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Pretty much on the money Andy. You go further than my last post on the topic, by also roping in the Job boards - but I'd agree with your prediction there too. My take was more around RPO & niche agency, placing the squeeze on the middle ground. I'd say we'll see further job-board fragmentation in the short term though, as new specialists continue to come to market for particular niches, based on cheap job board tech - then being acquired by players like JobSite, TotalJobs, in search of new audiences and niche penetration. My post on the topic is http://jmay.es/iuiGyS - for those interested.
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I'm sure your empathetic approach is second to none!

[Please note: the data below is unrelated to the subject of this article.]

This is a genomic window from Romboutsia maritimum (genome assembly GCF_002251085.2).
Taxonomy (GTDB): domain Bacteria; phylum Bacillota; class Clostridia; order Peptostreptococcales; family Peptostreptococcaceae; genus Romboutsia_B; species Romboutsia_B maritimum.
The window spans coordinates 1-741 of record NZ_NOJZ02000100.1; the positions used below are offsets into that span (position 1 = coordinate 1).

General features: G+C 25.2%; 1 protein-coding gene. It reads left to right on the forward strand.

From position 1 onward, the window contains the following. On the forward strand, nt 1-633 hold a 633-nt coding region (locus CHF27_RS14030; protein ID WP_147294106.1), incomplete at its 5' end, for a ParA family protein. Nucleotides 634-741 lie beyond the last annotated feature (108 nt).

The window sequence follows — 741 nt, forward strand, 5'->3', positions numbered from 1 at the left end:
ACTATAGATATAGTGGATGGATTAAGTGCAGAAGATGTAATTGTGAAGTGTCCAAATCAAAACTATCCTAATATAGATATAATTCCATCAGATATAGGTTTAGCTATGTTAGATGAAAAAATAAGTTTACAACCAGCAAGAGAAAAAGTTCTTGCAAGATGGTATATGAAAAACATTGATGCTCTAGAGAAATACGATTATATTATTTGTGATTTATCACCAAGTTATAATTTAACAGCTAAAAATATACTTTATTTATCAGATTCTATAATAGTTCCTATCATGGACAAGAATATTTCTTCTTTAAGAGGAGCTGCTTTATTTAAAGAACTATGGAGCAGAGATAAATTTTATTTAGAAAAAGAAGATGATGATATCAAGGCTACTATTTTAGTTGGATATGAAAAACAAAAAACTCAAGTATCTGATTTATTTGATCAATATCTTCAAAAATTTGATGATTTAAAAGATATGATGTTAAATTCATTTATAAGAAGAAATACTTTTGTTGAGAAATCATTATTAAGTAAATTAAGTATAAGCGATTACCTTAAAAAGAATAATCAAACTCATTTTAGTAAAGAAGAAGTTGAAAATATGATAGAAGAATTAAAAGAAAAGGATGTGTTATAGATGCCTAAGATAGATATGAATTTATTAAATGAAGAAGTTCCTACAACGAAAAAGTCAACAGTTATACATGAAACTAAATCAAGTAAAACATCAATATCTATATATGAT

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It seems commentary so far has been around what BNT can show and demonstrate, in the same way that a job board might. I'd suggest the BNT model so far is more akin to a tech startup - building brand recognition (sometimes based on vapour-ware), getting the right names interested... actual ground-breaking stuff to be delivered further down the line once the original visionary has nailed the right investment. I've seen companies deliver some wonderful stuff in a very short space of time, only to implode shortly after (bad operational management, inappropriate investors, technology changes, take yer pick), yet other companies deliver very little in the early years, only to subsequently thrive. Course, this is only guesswork on my part - but if I'm anywhere near the mark, I'm guessing Peter's additional publicity does BNT no harm at all ;-)
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I'd also suggest the original targeting of the campaign was somewhat wide of the mark if it showed the advert to you.